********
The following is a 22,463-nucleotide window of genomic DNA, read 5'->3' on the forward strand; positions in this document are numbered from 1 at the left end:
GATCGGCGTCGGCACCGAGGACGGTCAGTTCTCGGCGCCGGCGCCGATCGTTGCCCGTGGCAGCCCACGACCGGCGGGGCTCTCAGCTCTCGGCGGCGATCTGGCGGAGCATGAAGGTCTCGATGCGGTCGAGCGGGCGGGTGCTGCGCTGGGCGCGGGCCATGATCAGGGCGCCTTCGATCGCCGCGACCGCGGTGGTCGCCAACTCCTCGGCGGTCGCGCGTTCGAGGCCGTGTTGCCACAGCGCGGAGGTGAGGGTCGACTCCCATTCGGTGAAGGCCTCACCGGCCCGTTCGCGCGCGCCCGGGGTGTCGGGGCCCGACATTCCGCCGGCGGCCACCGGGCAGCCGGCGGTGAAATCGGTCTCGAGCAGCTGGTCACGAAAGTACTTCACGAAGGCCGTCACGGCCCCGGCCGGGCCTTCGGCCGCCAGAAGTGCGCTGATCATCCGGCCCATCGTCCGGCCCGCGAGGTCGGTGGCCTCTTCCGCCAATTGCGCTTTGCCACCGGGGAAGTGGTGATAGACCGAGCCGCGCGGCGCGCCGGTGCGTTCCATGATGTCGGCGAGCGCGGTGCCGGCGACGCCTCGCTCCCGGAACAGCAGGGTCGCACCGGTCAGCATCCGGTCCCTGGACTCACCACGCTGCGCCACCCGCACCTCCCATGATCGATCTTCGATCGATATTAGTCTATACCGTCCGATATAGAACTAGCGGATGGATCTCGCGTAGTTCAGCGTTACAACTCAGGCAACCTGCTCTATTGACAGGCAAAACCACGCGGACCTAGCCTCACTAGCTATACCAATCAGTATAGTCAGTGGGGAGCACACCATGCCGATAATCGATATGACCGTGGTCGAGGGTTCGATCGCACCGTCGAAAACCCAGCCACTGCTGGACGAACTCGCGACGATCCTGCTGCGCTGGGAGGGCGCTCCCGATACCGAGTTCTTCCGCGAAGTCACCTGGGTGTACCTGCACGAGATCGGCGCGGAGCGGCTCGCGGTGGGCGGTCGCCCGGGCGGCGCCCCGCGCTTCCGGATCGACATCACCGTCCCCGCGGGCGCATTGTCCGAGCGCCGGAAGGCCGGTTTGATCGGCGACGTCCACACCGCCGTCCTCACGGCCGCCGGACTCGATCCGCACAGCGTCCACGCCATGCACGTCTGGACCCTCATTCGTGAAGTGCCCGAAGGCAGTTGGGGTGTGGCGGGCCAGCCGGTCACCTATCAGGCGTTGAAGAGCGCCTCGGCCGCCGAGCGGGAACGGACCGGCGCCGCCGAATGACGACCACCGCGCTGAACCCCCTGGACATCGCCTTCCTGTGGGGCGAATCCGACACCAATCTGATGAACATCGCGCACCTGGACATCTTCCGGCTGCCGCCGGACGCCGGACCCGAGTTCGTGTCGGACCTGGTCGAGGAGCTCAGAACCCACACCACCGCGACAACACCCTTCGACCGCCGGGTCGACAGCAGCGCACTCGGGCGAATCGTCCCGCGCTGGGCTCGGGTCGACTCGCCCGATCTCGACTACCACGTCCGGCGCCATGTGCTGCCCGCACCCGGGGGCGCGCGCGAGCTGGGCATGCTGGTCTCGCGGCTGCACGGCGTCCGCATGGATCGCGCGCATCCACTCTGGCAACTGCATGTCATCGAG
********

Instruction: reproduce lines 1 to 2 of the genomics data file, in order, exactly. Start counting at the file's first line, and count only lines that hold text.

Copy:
The following is a 22,463-nucleotide window of genomic DNA, read 5'->3' on the forward strand; positions in this document are numbered from 1 at the left end:
GATCGGCGTCGGCACCGAGGACGGTCAGTTCTCGGCGCCGGCGCCGATCGTTGCCCGTGGCAGCCCACGACCGGCGGGGCTCTCAGCTCTCGGCGGCGATCTGGCGGAGCATGAAGGTCTCGATGCGGTCGAGCGGGCGGGTGCTGCGCTGGGCGCGGGCCATGATCAGGGCGCCTTCGATCGCCGCGACCGCGGTGGTCGCCAACTCCTCGGCGGTCGCGCGTTCGAGGCCGTGTTGCCACAGCGCGGAGGTGAGGGTCGACTCCCATTCGGTGAAGGCCTCACCGGCCCGTTCGCGCGCGCCCGGGGTGTCGGGGCCCGACATTCCGCCGGCGGCCACCGGGCAGCCGGCGGTGAAATCGGTCTCGAGCAGCTGGTCACGAAAGTACTTCACGAAGGCCGTCACGGCCCCGGCCGGGCCTTCGGCCGCCAGAAGTGCGCTGATCATCCGGCCCATCGTCCGGCCCGCGAGGTCGGTGGCCTCTTCCGCCAATTGCGCTTTGCCACCGGGGAAGTGGTGATAGACCGAGCCGCGCGGCGCGCCGGTGCGTTCCATGATGTCGGCGAGCGCGGTGCCGGCGACGCCTCGCTCCCGGAACAGCAGGGTCGCACCGGTCAGCATCCGGTCCCTGGACTCACCACGCTGCGCCACCCGCACCTCCCATGATCGATCTTCGATCGATATTAGTCTATACCGTCCGATATAGAACTAGCGGATGGATCTCGCGTAGTTCAGCGTTACAACTCAGGCAACCTGCTCTATTGACAGGCAAAACCACGCGGACCTAGCCTCACTAGCTATACCAATCAGTATAGTCAGTGGGGAGCACACCATGCCGATAATCGATATGACCGTGGTCGAGGGTTCGATCGCACCGTCGAAAACCCAGCCACTGCTGGACGAACTCGCGACGATCCTGCTGCGCTGGGAGGGCGCTCCCGATACCGAGTTCTTCCGCGAAGTCACCTGGGTGTACCTGCACGAGATCGGCGCGGAGCGGCTCGCGGTGGGCGGTCGCCCGGGCGGCGCCCCGCGCTTCCGGATCGACATCACCGTCCCCGCGGGCGCATTGTCCGAGCGCCGGAAGGCCGGTTTGATCGGCGACGTCCACACCGCCGTCCTCACGGCCGCCGGACTCGATCCGCACAGCGTCCACGCCATGCACGTCTGGACCCTCATTCGTGAAGTGCCCGAAGGCAGTTGGGGTGTGGCGGGCCAGCCGGTCACCTATCAGGCGTTGAAGAGCGCCTCGGCCGCCGAGCGGGAACGGACCGGCGCCGCCGAATGACGACCACCGCGCTGAACCCCCTGGACATCGCCTTCCTGTGGGGCGAATCCGACACCAATCTGATGAACATCGCGCACCTGGACATCTTCCGGCTGCCGCCGGACGCCGGACCCGAGTTCGTGTCGGACCTGGTCGAGGAGCTCAGAACCCACACCACCGCGACAACACCCTTCGACCGCCGGGTCGACAGCAGCGCACTCGGGCGAATCGTCCCGCGCTGGGCTCGGGTCGACTCGCCCGATCTCGACTACCACGTCCGGCGCCATGTGCTGCCCGCACCCGGGGGCGCGCGCGAGCTGGGCATGCTGGTCTCGCGGCTGCACGGCGTCCGCATGGATCGCGCGCATCCACTCTGGCAACTGCATGTCATCGAG